BENITEZ: We designed the interrogation in a way that we would only have responses to the topics which we were interested in. Of course, the witnesses could have volunteered any information that they had, but they didn't. So, I'm not sure that they are convinced that it was his intent. For example, he was led into customs to the secondary inspection. They asked him what was in the vehicle. He responded. They took him out of the customs area in order to serve the search warrant on the car. And then took him back in to the customs area.

And all of this happened during a time frame that, according to their own testimony, the search warrant wasn't even issued at that point. So, I think they got coached by their superiors and they had a script which they had to stick to. And, basically their script was, we took all this time to deliver him to the prosecutor because we were doing our customs procedure and all done by the book, and it was all done according to the law. But, by safeguarding their customs procedure, they are actually demolishing the criminal case against my client.

VAN SUSTEREN: Now, what sense do you have watching the judge? Did the judge seem to indicate any way what he was thinking or whether he believed the four witnesses? Anything at all?

BENITEZ: Well, the judge is very level-headed. He was present. He was inquisitive. He asked some questions of his own to the witnesses after the defense and the prosecution were done with their questions. And I can gauge that his interest in the case is high. But he did not let on, nor could I even dare to foresee what is going on in his mind now.

VAN SUSTEREN: All right. How about the prosecutor? Some prosecutors are really gunning for defendants. And in this particular case, did you get the sense that this prosecutor was gunning for Sergeant Tahmooressi or whether he thought that he had a bad case and just sort of wants to get rid of it?

BENITEZ: No. I think is he going through the motions. I didn't see him aggressively pursue anything now. The information is there in the case file. I think that the prosecution's case is exhausted. These are our witnesses now. We called them. I don't think they have anything further to add to the prosecution's case. And that's why the prosecution only asked a couple of questions relating to the names of the people that took part in the search.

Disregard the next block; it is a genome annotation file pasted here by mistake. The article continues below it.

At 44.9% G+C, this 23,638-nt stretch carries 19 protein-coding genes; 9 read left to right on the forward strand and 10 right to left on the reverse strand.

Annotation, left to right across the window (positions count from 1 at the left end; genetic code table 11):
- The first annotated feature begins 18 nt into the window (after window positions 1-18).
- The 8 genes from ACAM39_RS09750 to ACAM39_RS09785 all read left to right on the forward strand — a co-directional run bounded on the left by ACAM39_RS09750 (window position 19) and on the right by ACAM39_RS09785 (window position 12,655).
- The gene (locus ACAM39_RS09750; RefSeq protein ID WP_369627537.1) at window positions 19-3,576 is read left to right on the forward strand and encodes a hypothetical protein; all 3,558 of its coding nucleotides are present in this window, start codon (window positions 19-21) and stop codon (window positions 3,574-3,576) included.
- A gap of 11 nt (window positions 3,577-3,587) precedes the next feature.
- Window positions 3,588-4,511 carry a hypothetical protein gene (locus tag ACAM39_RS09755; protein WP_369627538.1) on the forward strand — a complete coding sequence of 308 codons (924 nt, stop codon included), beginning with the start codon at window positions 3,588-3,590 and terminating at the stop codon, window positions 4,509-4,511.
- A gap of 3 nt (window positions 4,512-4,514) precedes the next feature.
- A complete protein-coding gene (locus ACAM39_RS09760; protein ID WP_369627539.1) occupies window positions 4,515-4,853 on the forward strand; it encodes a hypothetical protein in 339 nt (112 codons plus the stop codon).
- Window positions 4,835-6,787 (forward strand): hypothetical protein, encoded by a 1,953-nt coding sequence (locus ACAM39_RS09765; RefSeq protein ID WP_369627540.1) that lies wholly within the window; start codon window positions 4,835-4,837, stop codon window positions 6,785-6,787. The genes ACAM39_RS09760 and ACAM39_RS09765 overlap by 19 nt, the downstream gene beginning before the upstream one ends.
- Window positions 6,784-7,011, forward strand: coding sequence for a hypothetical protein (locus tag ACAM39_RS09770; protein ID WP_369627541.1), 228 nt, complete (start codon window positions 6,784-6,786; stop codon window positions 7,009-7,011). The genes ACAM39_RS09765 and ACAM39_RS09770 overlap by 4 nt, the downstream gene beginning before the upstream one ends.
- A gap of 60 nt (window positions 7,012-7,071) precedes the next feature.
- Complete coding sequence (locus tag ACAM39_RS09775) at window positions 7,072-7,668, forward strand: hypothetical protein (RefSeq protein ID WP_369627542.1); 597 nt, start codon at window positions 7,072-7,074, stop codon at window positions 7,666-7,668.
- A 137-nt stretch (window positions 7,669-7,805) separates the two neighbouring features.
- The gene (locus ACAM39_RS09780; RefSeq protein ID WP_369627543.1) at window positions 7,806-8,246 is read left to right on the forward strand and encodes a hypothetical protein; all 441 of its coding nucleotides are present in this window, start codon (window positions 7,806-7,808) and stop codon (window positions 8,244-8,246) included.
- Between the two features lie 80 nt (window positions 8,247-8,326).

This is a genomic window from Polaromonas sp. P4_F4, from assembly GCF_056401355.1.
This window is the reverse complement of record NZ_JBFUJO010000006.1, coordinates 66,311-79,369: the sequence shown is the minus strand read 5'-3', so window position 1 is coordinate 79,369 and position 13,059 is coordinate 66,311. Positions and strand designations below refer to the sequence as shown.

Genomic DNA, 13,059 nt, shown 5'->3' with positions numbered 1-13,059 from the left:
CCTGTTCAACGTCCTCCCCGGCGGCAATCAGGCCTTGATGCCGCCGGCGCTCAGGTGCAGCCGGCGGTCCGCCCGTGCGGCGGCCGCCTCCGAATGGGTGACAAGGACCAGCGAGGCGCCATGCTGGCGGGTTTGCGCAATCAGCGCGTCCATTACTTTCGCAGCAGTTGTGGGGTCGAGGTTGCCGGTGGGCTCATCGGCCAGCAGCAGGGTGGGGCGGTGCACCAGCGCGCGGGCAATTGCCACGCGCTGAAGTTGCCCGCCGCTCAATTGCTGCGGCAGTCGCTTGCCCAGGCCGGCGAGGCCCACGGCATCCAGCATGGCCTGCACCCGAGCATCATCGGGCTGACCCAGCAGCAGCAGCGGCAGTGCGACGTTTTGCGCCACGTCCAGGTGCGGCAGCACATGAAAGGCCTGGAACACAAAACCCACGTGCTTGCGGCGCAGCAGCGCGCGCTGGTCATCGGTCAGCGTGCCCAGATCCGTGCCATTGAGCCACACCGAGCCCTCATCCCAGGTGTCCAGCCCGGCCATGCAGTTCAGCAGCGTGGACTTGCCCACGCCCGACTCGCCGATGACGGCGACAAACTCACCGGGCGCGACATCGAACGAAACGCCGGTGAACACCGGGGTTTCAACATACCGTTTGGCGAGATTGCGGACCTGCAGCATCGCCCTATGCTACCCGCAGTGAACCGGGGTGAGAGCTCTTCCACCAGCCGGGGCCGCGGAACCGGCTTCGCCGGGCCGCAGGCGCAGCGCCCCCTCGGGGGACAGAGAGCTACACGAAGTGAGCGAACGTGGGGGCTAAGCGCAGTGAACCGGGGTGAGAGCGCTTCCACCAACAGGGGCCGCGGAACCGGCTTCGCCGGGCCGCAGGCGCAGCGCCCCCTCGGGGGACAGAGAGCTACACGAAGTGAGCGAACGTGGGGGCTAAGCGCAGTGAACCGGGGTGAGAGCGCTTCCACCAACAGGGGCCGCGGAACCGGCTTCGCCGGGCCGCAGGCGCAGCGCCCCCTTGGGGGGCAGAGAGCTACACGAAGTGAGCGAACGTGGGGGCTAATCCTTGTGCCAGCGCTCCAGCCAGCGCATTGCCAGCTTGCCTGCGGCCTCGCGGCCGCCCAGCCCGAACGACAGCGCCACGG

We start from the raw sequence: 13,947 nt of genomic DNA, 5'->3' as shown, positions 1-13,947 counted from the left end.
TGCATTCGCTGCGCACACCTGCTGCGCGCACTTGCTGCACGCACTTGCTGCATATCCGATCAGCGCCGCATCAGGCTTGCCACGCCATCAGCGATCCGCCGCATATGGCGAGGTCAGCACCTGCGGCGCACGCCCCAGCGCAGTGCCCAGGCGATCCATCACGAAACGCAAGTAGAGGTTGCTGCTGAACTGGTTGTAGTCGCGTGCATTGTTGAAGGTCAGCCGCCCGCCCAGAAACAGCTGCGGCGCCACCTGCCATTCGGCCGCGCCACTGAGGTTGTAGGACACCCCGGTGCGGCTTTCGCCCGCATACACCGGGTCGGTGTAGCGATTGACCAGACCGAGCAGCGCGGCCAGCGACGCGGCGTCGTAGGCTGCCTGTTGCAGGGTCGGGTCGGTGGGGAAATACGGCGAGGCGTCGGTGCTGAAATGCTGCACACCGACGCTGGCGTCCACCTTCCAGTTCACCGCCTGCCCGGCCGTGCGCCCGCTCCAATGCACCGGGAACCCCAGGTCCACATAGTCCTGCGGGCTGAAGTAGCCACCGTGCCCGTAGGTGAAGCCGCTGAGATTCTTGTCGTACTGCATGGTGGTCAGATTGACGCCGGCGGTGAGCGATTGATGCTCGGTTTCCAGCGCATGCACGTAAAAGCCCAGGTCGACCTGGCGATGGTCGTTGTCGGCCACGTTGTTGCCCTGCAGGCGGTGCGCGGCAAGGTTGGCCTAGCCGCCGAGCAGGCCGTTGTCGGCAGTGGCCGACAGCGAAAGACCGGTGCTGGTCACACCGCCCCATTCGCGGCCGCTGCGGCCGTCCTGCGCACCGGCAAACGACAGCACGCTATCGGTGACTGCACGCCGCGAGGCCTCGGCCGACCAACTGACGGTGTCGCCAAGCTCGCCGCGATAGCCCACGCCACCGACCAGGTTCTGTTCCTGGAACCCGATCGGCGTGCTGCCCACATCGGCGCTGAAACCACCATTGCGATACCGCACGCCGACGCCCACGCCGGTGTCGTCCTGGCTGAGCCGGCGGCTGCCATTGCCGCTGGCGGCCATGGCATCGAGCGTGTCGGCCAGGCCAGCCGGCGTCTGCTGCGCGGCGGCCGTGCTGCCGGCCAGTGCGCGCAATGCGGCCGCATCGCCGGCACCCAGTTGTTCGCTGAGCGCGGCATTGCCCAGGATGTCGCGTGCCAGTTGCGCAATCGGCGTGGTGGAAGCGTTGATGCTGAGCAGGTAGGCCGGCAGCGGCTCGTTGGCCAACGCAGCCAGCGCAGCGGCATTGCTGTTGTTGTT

VAN SUSTEREN: All right. Two quick questions. One, is there another court hearing? And, two, is there a possibility some decision could be made where the case is tossed out and he goes home or something happens so he comes home soon?

BENITEZ: OK. Right now, we are at a stage of the procedure where only evidentiary hearings will take place. No rulings will take place right now until this stage is over. And since it's not over yet, we still have some evidence to file. We still have some evidence to enter into the record. It's going to keep dragging on a little bit more. Now, we're not expecting any sort of decision, OK. For the time being, and we have some other evidence on the table right now. It's going to be entered. But I'm not sure that it will be subject to a hearing. Most of the evidence will be documents and probably will just be added to the case file with no hearing involved.

VAN SUSTEREN: So, no court hearing is scheduled, and maybe more evidence will be introduced just not in a court hearing.

BENITEZ: Not a court hearing.

VAN SUSTEREN: So when would you expect a resolution on your motion where your -- your attempt to they this out on technical reasons this that his rights were violated?

BENITEZ: Out of respect for the federal court system, I will not venture to make a call on how long I expect it to take. But, of course, if we file any motions, we expect a prompt ruling. And I think the case is going very well so far. As soon as we have all of the evidence that we feel is necessary, we will conclude this phase and move on to the closing arguments.

VAN SUSTEREN: OK. Let me ask a quick question. Would three months be reasonable in the ball park or longer?

BENITEZ: It could be three months. But it could be a little more.

VAN SUSTEREN: OK. Thank you very much, sir. Thank you for joining us.

BENITEZ: It would all depend.


BENITEZ: You are welcome. Thank you for having me.